7. pete y testing

    pete y testing Very Senior Member

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    thats fine for the states and canada where its not allowed atm but in europe they already use those channels but not the higher ones

    those channels will also start to get congested if this technology takes off just like initially the lower 5 gig and now the upper 5 gig channels are in congested areas , everything look great when its the first on the block but once everyone else moves in as well its back to the same same

    these dfs channels also dont have the same power tranmit levels as the higher 5 gig do they ?

    im just not sure i like the idea of being switched to a new channel while im in the middle of something as i assume it wont be a true seamless change

    like i said i will sit on the fence and see what eventuates , looks like we wont get them here anyway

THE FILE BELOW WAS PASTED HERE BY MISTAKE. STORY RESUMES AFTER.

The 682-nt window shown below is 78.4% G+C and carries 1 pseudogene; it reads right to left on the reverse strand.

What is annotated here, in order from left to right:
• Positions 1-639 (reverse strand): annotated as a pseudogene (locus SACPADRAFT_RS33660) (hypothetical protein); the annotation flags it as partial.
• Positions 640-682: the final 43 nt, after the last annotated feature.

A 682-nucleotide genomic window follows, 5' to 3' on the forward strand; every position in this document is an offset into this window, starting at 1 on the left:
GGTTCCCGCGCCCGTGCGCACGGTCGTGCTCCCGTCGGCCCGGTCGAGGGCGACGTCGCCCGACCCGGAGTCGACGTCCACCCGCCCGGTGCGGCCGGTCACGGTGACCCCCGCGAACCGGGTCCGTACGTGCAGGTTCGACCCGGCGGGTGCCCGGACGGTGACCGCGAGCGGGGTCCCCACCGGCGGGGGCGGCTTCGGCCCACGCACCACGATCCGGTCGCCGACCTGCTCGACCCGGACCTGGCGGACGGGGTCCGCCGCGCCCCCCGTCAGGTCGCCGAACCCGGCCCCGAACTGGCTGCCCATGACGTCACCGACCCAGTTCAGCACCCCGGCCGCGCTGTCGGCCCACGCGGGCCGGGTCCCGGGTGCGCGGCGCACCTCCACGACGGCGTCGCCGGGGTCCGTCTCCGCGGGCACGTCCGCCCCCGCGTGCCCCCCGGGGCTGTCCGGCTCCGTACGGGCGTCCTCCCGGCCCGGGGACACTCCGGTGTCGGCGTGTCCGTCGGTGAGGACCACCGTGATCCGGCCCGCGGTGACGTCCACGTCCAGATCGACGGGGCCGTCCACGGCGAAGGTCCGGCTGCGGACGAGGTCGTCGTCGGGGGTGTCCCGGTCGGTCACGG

8. thiggins

    thiggins Mr. Easy Staff Member

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    I've seen a lot of snake oil. If this technology works well, it has more practical potential than a lot of the other "innovations" being foisted on us.

    Keep an open mind.
     
    pete y testing likes this.
  9. sfx2000

    sfx2000 Part of the Furniture

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    This is not snake oil - my AP's do this already if set to auto - manual selection will not get one into a DFS channel, but letting it auto-select - it'll move in once the DFS primary user check is done (finding radar like signals).
     
  10. thiggins

    thiggins Mr. Easy Staff Member

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    I did not say this is snake oil. Reread the post, please.

    Your APs have to obey the 30 minute rule, though, right?
     
  11. RMerlin

    RMerlin Super Moderator

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    What allows this product to avoid this rule? Is that a regulation rule, or just that other DFS implementation decide to only rescan every 30 minutes, for performance reasons?
     
  12. pete y testing

    pete y testing Very Senior Member